Be A  Connoisseur Of Talent

Tom Peters still has it. In doing research for the best way to hire good and talented individuals in these tough times, I went to my library and found a copy of Tom Peters’ book Professional Service 50 published over twenty years ago in 1999. Even now twenty-three years later Peters still has it right. At first I thought that he could foresee what was going to happen when it came to the true shortage of talent that we face today. But then again after thinking about it for a while I came to the conclusion that good advice is timeless and what applied then still applies today.

In this book Peters talks about being a connoisseur of talent. Always being on the lookout for talented and interesting people and trying to hire them even if you don’t have a current opening.

This sage advice made me realize that nobody I know, no company I know or have worked with had ever done this. Almost all the time people will only hire when they need someone. Usually when someone leaves the company by being terminated or go for a better position or retires. Then and only then will companies start looking for their replacement.

Okay so once in a while the company adds a new division or department and they decide they need some people to fill it. But nevertheless, most of the hiring we see today in our industry is entirely reactive rather than proactive. And what Tom Peters is talking about in this book is all about being proactive.

Peters advises to always, always be on the lookout for good and talented people, in some cases unusual people, people who do not seem at first glance to actually belong in your organization but once you take a closer look at their skills and talents you can connect the dots and the picture will come together.

Here’s an example: smart companies are not looking for MBAs, nope, smart companies are looking for MFAs. If you don’t know what that is, and I would be surprised if you did in our industry, that’s a Master of Fine Arts degree. That’s right, smart companies are looking for creative people. Companies are looking for people who can think. People who can figure things out with their own form of creativity. People who actually understand people. Unlike MBAs who only understand systems and processes and have absolutely no people skills and in many cases no sense of creativity whatsoever. If you think about this for a second it really makes sense.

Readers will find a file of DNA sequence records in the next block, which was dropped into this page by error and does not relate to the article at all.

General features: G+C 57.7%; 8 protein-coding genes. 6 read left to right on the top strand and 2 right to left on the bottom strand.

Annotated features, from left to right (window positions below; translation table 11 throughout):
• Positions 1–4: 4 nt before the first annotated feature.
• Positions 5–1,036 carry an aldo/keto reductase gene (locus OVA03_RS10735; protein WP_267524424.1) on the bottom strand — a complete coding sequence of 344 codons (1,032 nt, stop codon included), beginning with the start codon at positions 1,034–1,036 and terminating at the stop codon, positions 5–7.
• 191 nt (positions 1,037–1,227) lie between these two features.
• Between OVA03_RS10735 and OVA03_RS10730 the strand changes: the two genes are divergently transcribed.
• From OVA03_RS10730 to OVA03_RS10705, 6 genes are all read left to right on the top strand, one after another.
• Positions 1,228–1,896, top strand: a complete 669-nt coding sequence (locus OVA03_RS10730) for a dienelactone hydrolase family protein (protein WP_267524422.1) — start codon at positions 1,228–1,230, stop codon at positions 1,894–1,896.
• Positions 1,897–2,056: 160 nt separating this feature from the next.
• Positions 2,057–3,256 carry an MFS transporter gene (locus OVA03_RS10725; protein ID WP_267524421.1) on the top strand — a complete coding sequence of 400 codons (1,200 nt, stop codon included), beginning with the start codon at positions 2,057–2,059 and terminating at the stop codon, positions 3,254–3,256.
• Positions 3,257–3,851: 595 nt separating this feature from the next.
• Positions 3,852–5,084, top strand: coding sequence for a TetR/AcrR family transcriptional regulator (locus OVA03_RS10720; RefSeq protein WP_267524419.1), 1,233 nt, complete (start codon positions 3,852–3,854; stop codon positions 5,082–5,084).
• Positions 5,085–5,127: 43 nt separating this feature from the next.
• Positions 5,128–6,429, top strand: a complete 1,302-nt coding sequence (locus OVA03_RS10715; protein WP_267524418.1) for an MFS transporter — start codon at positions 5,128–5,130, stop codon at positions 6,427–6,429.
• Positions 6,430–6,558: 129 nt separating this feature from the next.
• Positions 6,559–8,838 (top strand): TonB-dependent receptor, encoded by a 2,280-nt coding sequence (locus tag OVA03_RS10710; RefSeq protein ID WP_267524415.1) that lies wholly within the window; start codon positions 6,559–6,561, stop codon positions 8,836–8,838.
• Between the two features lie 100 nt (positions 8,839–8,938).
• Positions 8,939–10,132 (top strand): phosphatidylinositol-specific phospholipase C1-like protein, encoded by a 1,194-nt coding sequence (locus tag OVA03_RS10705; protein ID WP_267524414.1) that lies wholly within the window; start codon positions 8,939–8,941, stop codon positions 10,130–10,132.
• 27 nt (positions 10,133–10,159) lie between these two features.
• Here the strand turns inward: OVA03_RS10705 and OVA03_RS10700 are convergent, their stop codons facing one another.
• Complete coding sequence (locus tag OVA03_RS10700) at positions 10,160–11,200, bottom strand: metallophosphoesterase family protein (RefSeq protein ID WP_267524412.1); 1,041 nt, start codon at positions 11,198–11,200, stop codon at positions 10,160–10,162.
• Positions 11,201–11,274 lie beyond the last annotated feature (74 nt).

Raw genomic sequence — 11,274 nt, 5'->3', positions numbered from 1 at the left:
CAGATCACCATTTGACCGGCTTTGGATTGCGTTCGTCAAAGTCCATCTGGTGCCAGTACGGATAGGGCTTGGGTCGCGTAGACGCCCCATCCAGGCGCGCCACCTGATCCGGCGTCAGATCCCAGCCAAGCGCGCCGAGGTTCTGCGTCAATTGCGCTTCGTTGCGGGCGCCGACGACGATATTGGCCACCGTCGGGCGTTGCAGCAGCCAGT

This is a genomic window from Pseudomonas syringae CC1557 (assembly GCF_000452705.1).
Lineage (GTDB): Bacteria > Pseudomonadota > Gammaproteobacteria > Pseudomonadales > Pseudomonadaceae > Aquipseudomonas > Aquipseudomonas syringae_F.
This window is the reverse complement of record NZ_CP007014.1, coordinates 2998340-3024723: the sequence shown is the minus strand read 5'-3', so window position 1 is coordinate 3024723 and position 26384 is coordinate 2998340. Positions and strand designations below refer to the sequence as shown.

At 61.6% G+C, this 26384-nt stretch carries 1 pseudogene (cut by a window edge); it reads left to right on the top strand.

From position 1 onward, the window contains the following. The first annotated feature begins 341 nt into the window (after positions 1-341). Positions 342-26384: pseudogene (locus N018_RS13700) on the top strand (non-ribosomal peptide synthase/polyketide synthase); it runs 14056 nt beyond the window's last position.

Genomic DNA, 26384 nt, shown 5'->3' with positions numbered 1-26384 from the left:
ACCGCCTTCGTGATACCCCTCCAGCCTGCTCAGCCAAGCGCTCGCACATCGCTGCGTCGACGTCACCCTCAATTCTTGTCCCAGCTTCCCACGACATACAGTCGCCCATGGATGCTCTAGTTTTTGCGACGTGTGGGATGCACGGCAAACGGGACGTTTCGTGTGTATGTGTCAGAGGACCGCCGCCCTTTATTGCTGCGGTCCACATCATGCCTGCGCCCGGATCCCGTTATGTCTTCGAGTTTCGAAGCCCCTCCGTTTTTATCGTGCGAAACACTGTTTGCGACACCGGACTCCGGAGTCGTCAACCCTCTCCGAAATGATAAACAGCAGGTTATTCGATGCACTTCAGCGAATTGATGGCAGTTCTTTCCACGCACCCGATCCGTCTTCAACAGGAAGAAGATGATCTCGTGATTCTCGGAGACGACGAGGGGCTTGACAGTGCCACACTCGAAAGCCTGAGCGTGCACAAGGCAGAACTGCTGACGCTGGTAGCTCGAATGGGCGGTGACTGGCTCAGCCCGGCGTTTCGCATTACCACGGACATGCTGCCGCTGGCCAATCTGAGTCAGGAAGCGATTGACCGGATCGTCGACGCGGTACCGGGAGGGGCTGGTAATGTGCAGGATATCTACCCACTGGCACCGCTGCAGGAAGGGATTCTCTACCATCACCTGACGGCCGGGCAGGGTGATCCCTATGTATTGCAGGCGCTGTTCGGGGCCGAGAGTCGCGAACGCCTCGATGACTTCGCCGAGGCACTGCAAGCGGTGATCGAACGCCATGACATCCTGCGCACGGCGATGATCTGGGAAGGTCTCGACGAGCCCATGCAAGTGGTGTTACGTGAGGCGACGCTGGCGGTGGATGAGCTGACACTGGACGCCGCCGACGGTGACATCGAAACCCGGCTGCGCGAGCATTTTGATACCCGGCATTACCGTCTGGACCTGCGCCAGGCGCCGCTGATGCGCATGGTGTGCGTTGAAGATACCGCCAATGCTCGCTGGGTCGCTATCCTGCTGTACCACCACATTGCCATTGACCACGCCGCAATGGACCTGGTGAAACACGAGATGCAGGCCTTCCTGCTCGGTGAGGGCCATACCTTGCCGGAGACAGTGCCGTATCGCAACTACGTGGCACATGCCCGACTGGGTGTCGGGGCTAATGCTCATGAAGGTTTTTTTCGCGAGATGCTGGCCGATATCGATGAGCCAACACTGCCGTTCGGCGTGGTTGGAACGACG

Here are some other gems from Tom Peters’ mind. Actually, ideas that most of us would have never thought of.

  • Never hire a straight A student. Chances are they are academic robots who know how to play the system, someone who knows how to get good grades while not learning very much. Peters’ advises hiring C students because their experience is better suited for the real world.
  • Be careful of hiring wealthy people. I once did a turnaround rescue of a company that had a well off CFO. He had never seen an unpaid bill in his life and could not handle that pile of unpaid bills that come with a turn around. He was horrified at those calls from vendors to the point where he was too mortified to try to negotiate payment terms with them. He eventually ran away from us screaming in terror!
  • Hire people who have seen adversity, People who have seen and lived through hard times. Nothing scares these folks. They can handle anything. I once worked with a company that was in Chapter 11 heading towards Chapter 7. Let me tell you those were challenging times. After that company went out of business I got a job working for a company that was solid financially. At dinner with a couple of my sales guys one night, they started complaining about the pressures of their jobs and how hard it was to make forecast. I just laughed and said, “Come on guys, you call that pressure? I’ll give you pressure; pressure is taking your biggest customer out to dinner at a fancy restaurant in Houston and after you’ve given the waiter your company credit card the Maître’d comes to your table to tell you that you have a phone call. And you end up in the kitchen on the phone with American Express pleading with them to cover the bill. Now that’s pressure!”
  • Hire people who are a pain in the ##s, people who are so passionate about what they believe in, in what they think is right that they will nag you so much that you want to fire them. But the better part of you knows that they are right, that you are lucky to have them on the team and that what they are passionate about is making your company great!

These are all things that Peters recommends and things that make sense. Not that you will ever see any of these pieces of advice in any standard HR handbooks.  But then if you want to find greatness you have to look for it in places where no one else dares to look. It’s only common sense